In the Peace Garden State, we see it all.
From the harsh, hot summers, to the tough, cold winters.
Many farmers are pushing through and becoming more knowledgeable about Regenerative Agriculture.
A 3-day Academy at Brown’s ranch was held to learn about these regenerative practices, to keep their land healthy and prosperous year after year.
Regenerative Agriculture describes farming and grazing practices that, among other benefits, reverse climate change by rebuilding soil organic matter and restoring degraded soil biodiversity – resulting in both carbon drawdown and improving the water cycle.
Dairy farmers and ranchers deal with weather, pest, and different forms of biology.
“We got to be a lot more regenerative. We want to be able to work in sync with nature rather than always fighting nature. We actually can start to mitigate some of the issues that we’re facing with the climate with drought with flood and things like that,” says Founding Partner of Understanding AG Allen Williams.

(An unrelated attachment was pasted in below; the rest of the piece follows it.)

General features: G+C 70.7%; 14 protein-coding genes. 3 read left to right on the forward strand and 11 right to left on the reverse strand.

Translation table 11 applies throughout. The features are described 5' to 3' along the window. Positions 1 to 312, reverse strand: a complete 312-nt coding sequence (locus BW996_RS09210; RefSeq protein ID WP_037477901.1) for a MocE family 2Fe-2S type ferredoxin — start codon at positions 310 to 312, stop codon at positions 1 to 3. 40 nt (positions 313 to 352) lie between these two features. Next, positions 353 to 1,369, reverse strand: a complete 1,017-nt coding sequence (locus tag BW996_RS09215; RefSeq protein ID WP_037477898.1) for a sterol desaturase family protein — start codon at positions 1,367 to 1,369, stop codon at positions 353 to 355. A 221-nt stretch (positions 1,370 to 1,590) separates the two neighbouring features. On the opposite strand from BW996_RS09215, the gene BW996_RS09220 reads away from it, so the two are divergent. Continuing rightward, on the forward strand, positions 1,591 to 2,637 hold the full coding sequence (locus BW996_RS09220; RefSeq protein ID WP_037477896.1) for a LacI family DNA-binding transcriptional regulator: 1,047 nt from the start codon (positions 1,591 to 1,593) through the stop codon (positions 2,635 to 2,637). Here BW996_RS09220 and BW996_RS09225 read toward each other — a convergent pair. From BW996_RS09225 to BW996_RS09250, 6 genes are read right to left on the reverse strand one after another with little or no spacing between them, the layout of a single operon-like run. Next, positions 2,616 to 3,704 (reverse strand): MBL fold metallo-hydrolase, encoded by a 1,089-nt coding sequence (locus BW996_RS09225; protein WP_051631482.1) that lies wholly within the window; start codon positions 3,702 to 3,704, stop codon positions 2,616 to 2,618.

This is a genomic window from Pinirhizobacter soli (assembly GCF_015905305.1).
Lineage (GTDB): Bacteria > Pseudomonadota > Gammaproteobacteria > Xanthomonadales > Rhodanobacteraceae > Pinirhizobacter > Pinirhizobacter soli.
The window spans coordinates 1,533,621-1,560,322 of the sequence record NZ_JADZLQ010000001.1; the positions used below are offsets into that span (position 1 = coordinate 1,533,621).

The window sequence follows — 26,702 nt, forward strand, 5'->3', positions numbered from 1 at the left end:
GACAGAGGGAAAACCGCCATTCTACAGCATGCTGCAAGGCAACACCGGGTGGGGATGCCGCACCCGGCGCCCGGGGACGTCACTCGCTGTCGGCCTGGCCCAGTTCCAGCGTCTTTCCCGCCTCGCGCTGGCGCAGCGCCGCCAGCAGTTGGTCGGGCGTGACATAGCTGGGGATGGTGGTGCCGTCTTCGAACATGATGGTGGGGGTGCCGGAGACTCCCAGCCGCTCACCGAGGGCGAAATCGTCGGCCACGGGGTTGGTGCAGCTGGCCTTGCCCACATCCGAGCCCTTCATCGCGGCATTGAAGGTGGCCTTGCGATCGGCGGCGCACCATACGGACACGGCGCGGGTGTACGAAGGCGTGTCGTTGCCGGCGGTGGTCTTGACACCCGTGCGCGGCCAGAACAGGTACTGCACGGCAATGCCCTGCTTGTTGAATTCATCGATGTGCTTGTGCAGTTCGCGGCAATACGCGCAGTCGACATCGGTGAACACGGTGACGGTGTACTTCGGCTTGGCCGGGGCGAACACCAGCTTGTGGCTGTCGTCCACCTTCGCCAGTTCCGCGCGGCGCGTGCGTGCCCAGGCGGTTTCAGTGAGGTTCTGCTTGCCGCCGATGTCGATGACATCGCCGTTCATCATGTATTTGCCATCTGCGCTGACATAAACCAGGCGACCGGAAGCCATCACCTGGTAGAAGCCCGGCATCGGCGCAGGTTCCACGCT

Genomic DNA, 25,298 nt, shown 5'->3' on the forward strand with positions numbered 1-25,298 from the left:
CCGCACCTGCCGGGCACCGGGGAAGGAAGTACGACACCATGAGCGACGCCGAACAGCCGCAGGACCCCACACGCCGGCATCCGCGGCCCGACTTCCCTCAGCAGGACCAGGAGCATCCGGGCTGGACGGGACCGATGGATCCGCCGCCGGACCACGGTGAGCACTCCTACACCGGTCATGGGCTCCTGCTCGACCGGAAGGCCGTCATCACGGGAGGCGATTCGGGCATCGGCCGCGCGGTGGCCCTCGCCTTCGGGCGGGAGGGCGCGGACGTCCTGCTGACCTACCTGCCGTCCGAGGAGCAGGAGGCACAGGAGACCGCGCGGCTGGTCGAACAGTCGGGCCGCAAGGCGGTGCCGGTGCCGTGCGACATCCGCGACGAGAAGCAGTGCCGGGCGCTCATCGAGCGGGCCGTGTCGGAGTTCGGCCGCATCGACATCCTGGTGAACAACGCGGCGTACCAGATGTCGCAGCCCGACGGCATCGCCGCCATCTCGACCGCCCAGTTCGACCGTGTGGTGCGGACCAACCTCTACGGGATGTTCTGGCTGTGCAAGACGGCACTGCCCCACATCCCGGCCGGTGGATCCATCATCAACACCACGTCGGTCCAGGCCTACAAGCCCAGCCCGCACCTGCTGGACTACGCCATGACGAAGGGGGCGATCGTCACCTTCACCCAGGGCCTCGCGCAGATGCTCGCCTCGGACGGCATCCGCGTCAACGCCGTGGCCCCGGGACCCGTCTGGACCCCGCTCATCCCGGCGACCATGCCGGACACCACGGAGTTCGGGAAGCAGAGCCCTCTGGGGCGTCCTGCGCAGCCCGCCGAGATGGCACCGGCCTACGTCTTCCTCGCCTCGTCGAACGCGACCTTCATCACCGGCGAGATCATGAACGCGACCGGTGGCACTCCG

Ranchers, farmers, and instructors came from all over to learn at the academy.
There were enrollments from Alaska, Canada, Rhode Island, and even Brazil.
“It’s possible, you know, most often individuals don’t think that they can implement there. They can’t do this. They can’t do that. I think at the schools, we teach them the tools on how to go back within their contacts. How to implement these principles and rules to drive the ecosystem processes, which is the energy cycle, the water cycle, and the nutrient cycle in the community dynamics, “said Kansas Farmer/Rancher, Shane New.
During the afternoon, the academy focuses on more hands-on activities such as ones with pigs and chickens.
“I wish all people who were involved in agriculture could take the time, like these individuals, like this group has done. Spend some time educating yourself. You know, too often we dismay something because of lack of knowledge. I think individual’s intuition about how originative practices can do a lot for their farms and ranches. And how it benefits not only them financially and profitability, but how it enhances ecosystems. Building life back within our farms and ranches,” New says.
The academy is not only helping those in attendance, but consumers as well.
As our local farmers and ranchers learn more, the nutritional qualities of the foods we eat get better.
The academies are usually held once a month throughout the United States.
One is planned to be hosted in Europe this upcoming fall.
For more information on upcoming academies, click here.